He sees the knife, picks up the gun. “Don’t make me. I’m planning to run for governor, the publicity would be bad.” He stands. “What happened to you is just politics in another context.”

She doesn’t care, not about anything. A rage has taken possession of her. She raises the knife and walks toward him. He points the gun at her and pulls the trigger. The hollow click surprises them both, and when the pulled trigger clicks a second, third, and fourth time without discharging a bullet, Jacob throws the gun at her. She dodges it. His eyes come alive with fear. She lashes out, the blade misses, cuts the air, cuts again and again, glinting slices like ribbons of light. He moves back toward the sliding glass door that opens onto the balcony, onto which he stumbles. He topples backward toward the railing as Opal slashes. He leans up against the railing. She points the knife at him, forcing his head back until his thin, gray hair hangs over two hundred feet. The yoga classes have done wonders for her flexibility and strength, and allow her to grab a leg and lift. Jacob’s head is tipped down at the fulcrum of the railing and he falls. He yells.

Then it’s my turn. I make my move. I can feel myself bursting through the threshold of her consciousness. I can feel my thoughts seeping into hers as she looks down and sees traffic crawl and people walk, leaving faint patterns on the plaza below, a kaleidoscope changing shape, moving except for the red splash forming on the circular driveway leading to the hotel’s entrance. “Did you hear his scream?” I ask her. “It was the shout of pure being. Now it’s your turn. You’ll be more real than the cement that breaks you.”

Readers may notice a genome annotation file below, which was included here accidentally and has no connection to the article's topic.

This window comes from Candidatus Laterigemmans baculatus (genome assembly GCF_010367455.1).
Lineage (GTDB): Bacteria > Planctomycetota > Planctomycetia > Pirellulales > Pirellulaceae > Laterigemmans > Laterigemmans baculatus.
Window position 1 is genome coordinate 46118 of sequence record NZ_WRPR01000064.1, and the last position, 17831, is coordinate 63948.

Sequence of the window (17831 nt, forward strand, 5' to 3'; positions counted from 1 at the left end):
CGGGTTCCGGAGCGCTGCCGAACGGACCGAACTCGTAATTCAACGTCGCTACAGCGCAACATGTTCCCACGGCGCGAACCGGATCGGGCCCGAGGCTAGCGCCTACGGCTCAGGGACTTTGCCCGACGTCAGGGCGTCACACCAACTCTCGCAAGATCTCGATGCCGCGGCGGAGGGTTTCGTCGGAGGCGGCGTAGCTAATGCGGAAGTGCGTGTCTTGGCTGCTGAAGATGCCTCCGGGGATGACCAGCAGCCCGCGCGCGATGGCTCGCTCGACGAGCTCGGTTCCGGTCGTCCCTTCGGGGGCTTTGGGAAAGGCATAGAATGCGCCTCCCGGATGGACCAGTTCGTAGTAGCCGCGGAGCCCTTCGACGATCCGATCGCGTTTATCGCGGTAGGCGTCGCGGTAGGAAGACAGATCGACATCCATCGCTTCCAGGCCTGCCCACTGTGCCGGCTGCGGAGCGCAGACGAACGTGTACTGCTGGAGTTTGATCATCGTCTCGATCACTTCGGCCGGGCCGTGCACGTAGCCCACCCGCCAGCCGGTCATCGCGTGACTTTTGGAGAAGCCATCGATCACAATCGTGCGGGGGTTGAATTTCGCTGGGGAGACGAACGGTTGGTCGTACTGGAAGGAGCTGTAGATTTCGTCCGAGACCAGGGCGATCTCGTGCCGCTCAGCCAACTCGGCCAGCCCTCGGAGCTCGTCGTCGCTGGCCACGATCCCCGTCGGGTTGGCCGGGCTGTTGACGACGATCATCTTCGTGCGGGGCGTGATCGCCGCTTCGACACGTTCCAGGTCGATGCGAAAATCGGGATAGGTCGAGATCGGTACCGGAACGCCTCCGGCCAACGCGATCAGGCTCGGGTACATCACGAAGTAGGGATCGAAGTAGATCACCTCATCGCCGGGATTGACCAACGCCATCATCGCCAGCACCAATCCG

Opal doesn’t listen. She leaves the room. She drives home and broods. She passes her thirty-first birthday in two weeks, another childless year gone, another cake, this one made tasteless by guilt over Jacob’s death.

It’s then she realizes that she’s late for her period, which she thinks is stress over knowing she killed a man, but when the doctor says she’s pregnant she feels vindicated, even blessed. She tells Chad, kind, understanding Chad. As for Jacob’s death, a publicist will say, He’d been unhappy since the death of his wife.

Inside Opal’s body, inside Opal’s mind, I see it all just as she slides into the stairwell as the elevator bell chimes, indicating the arrival of security on the top floor. As she descends, the stairway continually doubling back, I feel her making a double helix, the geometry of genetics, the impression of the life she does not know yet is growing within her, and which signals my demise, the end of that private, little voice that says none of this is real.


Garrett Rowlan is a substitute teacher in Los Angeles. His stories are forthcoming in Cigale and Santa Fe Literary Review.

Print Friendly